Spreads tightened on Illinois paper even as watchdogs warned of budget gaps

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CHICAGO – Illinois budget watchdog groups are skeptical over whether the $38.5 billion fiscal 2019 state budget that passed Thursday is truly “balanced” as lawmakers contend.

“Passing a budget before the end of the session is a positive and the Civic Federation is encouraged by the bipartisan spirit” that produced the budget, “but we are concerned that some of the assumptions are overly aggressive,” Chicago Civic Federation president Laurence Msall said in an interview Thursday after an initial review of the budget.

The state “is facing enormous economic pressures and this budget will not be viewed as an effective long-term solution for dealing with the state’s ongoing financial crisis,” Msall added.

The budget was passed on schedule Thursday, on the last day of the regular session, a shift from three years of conflict that resulted in two years without a budget and a 2018 budget that required a veto override after the fiscal year had already started.

Watchdog groups suggested that lawmakers from both sides of the aisle should restrain their self-praise about the budget plan given that it failed to deal with the state's $129 billion underfunded pension quagmire and its $7 billion bill backlog.

“There remains an enormous amount that needs to be done” on those fronts, Msall said.

Lawmakers overwhelmingly approved the budget plan after debate full of compliments for each side’s willingness to compromise.

“It’s built on some revenue assumptions that are probably unrealistic and some savings assumptions that are probably unrealistic so while it will appear balanced as in there’s an equal amount of revenue to expenditures, it’s not in balance,” Ralph Matire, director of the Center for Tax and Budget Accountability, said in an interview on WTTW’s Chicago Tonight program.

“There’s no sign of an attempt to deal with the true long-term problems confronting the state in primarily the pension debt obligations and the growth in that pension debt over time,” he said.

Matire and Msall both said that despite the budget’s flaws, it’s still better to have a budget than not.

With a narrow $15 million balance projected at the end of fiscal 2019, according to a statement from House Speaker Michael Madigan, D-Chicago, the state has little room for error.

The budget relies on $240 million from the long stalled sale of the state’s downtown Chicago headquarters, and $445 million in savings from three pension reform measures, including two buyout offers. The pension savings, if they materialize, would bring the state’s payments next year down to $7.3 billion.

Lawmakers said the savings were projected by the funds’ actuaries, but the Civic Federation wants to see an actuarial review. The buyouts are also voluntary so participation is not guaranteed.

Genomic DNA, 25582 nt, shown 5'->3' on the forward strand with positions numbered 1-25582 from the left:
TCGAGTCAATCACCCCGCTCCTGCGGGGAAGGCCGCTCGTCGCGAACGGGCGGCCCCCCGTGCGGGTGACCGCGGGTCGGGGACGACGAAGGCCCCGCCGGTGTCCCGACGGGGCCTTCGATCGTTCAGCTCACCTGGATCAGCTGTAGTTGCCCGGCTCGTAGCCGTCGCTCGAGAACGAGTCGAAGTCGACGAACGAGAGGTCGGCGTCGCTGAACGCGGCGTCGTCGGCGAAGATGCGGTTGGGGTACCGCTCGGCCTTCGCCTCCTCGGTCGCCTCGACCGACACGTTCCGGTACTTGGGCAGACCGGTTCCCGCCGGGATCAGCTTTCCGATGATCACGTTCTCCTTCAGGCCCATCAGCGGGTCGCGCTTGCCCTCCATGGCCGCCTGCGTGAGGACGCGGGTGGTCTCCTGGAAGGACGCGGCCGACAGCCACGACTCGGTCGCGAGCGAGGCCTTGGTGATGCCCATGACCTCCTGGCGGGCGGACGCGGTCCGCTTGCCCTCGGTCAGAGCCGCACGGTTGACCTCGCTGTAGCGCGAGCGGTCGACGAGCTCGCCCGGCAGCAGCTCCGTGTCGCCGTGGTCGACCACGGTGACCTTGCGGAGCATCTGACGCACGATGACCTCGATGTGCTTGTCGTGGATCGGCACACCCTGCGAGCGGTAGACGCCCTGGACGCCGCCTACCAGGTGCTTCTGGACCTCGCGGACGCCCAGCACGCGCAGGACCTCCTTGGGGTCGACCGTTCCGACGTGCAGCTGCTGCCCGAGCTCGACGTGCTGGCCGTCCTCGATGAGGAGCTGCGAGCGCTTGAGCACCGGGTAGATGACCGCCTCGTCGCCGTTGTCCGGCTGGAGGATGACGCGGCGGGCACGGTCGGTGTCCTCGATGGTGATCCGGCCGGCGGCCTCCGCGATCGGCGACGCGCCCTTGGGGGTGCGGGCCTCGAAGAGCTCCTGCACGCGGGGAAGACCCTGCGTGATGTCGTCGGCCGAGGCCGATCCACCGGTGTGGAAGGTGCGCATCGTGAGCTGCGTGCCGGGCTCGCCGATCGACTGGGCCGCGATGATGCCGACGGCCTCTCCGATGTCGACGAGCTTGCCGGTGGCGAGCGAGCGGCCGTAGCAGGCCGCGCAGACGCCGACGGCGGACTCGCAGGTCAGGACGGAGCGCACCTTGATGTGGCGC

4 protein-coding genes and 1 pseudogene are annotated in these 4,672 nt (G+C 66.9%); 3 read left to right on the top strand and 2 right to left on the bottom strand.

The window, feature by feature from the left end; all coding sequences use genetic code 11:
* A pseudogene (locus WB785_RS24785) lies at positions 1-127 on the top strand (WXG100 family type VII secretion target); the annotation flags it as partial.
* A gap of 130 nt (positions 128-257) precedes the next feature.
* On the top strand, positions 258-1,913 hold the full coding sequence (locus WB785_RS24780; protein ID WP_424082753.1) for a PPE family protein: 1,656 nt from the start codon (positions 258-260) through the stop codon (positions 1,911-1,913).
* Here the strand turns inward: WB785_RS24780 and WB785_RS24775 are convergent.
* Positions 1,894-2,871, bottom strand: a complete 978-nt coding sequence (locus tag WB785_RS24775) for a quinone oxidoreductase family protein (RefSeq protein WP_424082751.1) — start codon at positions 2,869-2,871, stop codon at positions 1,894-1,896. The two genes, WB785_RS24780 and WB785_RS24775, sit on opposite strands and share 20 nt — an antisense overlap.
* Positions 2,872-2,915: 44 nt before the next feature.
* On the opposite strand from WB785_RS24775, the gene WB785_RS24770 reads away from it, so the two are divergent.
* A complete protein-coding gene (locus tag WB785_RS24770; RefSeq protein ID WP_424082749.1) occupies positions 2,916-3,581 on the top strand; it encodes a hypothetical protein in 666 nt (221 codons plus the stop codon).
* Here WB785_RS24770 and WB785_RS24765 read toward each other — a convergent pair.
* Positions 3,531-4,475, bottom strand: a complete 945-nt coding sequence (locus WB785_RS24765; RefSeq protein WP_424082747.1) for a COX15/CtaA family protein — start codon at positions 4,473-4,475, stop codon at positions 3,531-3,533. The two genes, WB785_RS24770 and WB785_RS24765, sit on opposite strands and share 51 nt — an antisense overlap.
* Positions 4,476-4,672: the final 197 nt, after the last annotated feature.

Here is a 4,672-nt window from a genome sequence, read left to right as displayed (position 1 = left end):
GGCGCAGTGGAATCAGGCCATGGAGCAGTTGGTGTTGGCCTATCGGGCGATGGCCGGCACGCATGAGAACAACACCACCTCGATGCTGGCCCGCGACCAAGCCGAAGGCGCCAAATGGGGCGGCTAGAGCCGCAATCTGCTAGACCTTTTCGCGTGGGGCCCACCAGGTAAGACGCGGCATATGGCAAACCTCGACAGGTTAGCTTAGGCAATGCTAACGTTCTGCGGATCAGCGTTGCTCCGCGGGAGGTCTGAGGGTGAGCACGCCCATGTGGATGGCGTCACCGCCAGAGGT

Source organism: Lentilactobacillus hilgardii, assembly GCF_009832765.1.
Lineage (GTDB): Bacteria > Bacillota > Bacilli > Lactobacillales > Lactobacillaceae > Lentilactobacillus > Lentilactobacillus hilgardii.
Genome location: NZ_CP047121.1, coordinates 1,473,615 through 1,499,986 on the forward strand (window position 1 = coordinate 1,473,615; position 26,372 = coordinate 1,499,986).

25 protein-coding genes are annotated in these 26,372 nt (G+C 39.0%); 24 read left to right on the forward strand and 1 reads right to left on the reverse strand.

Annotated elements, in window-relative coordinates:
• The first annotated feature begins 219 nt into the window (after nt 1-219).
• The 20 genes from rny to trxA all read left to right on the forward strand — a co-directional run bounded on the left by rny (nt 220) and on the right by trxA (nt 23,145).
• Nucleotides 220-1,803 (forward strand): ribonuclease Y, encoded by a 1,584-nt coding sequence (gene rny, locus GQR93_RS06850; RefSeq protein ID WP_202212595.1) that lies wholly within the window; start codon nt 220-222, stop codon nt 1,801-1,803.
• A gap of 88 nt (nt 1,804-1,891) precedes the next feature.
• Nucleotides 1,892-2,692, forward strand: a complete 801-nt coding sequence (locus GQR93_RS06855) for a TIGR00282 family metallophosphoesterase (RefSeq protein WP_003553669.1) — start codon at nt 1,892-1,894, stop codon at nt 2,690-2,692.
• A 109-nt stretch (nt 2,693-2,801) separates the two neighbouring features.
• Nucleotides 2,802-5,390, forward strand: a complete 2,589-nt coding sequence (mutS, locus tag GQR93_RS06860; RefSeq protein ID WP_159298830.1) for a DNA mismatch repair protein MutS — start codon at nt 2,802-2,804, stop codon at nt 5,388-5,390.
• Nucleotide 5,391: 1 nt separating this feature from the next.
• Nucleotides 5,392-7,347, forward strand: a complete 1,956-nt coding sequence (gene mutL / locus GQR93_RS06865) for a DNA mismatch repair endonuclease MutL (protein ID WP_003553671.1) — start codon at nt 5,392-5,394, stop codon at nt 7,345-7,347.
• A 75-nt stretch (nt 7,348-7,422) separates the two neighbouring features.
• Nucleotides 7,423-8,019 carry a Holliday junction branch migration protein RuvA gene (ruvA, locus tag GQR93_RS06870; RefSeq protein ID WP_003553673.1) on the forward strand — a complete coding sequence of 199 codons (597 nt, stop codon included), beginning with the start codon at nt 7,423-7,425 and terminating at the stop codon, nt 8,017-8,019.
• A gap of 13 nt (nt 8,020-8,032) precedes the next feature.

“There’s a lack of transparency on the pension buyout and whether the state can realize the $445 million,” Msall said.

The budget documents are also short on details on $1 billion of borrowing authorized to pay for the buyouts and how that financing would be repaid, Msall said.

The budget also doesn’t account for what the state has estimated is a $300 million tab to cover step raises based on employees’ experience, which the state had withheld during contract negotiations. The courts have ordered the state to make good on the back pay and lawmakers during the budget debate acknowledged the cost would eventually need to be incorporated in the budget.

The budget leaves the unpaid bill backlog to linger. It hit a high of $14.7 billion last year as bills mounted during the impasse and has since been whittled down to about $7 billion with $6 billion in bond borrowing, the leveraging of federal funds, and inter-fund borrowing. The state has paid more than $1 billion in interest for bills that went unpaid during the impasse.

Lawmakers approved legislation Thursday that allows the state treasurer to use up to $2 billion of available state investment dollars to pay down the backlog at a few percentage points of interest compared to the 9% to 12% currently paid. The budget implementation bill incorporates savings from at least $1 billion in treasurer funds going to pay down bills, according to lawmakers.

“It may effectively save the state money but it is not the best practice,” Msall said. “It’s a workaround for a state that continues to spend more than it takes in. It would be better if the state had an effective plan to pay off the bills because it will still continue to pay some interest.”

While analysts digest the budget’s details, the market has already weighed in. The state’s spreads to the Municipal Market Data’s benchmark had narrowed to 185 basis points on Wednesday from 202 bp on May 1.

IHS Markit said late Thursday trading was heavy with spreads of 169 to 176 bp seen in maturities up to 11 years. Spreads were at 194 on May 23, said IHS’ Edward Lee.

Moody’s Investors Service and S&P Global Ratings give the state’s general obligation bonds their lowest investment grade ratings, with Moody’s assigning a negative outlook and S&P a stable outlook. Fitch Ratings is one notch higher at BBB and assigns a negative outlook. The rating agencies have not yet commented on the budget package but Moody’s issued a special report Thursday warning that action is needed soon to tackle Illinois' rising pension, retiree healthcare, and debt costs.

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State budgets Secondary bond market Ratings Public pensions State of Illinois Illinois